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J Neuropathol Exp Neurol. 2001 Jan;60(1):1-14.

Inclusion-body myositis: newest concepts of pathogenesis and relation to aging and Alzheimer disease.

Author information

1
USC Neuromuscular Center, Department of Neurology, University of Southern California Keck School of Medicine, Good Samaritan Hospital, Los Angeles 90017-1912, USA.

Abstract

We review the newest advances related to seeking the pathogenic mechanism(s) of sporadic inclusion-body myositis (s-IBM) and present the pathologic diagnostic criteria of s-IBM. We discuss the possible pathogenic role of several themes, such as 1) increased amyloid-beta precursor protein (AbetaPP) and of its fragment Abeta; 2) phosphorylation of tau protein; 3) oxidative stress; 4) abnormal a) signal-transduction, b) transcription, and c) RNA accumulation; 5) "junctionalization" and myogenous" denervation; and 6) lymphocytic inflammation. Evidence is provided supporting our hypothesis that overexpression of AbetaPP within the aging muscle fibers is an early upstream event causing the subsequent pathogenic cascade. The remarkable pathologic similarities between s-IBM muscle and Alzheimer disease (AD) brain are discussed, and the possible cause and significance are addressed.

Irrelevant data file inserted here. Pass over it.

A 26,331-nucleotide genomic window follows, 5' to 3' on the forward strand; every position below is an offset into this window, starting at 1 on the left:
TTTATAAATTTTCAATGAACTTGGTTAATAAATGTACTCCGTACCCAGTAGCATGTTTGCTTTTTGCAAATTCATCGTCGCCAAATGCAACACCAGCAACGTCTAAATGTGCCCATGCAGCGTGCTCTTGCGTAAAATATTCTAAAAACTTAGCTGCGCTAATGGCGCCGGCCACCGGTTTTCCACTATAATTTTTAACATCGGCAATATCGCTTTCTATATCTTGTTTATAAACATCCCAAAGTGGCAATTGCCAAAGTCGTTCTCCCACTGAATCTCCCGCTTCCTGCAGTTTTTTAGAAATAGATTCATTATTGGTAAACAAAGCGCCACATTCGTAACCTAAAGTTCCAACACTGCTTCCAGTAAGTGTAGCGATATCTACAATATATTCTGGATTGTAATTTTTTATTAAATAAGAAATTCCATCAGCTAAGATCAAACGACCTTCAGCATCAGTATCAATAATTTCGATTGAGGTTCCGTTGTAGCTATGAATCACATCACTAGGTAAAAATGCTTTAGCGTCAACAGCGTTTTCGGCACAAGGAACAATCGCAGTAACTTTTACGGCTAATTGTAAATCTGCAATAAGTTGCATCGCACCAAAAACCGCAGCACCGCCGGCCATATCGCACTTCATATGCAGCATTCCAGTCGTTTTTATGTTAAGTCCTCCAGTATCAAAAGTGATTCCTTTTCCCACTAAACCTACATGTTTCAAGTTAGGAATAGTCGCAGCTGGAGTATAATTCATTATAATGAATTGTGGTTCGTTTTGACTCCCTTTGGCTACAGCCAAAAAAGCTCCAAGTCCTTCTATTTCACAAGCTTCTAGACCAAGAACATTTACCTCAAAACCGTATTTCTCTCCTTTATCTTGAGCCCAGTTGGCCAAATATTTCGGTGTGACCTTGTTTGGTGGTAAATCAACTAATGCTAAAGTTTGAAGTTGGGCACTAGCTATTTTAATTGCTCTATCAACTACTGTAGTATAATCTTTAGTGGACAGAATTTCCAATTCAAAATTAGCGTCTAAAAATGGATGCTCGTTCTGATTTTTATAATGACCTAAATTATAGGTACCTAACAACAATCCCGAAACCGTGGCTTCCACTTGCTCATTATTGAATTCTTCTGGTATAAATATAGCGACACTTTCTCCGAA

PMID:
11202170
DOI:
10.1093/jnen/60.1.1
[Indexed for MEDLINE]

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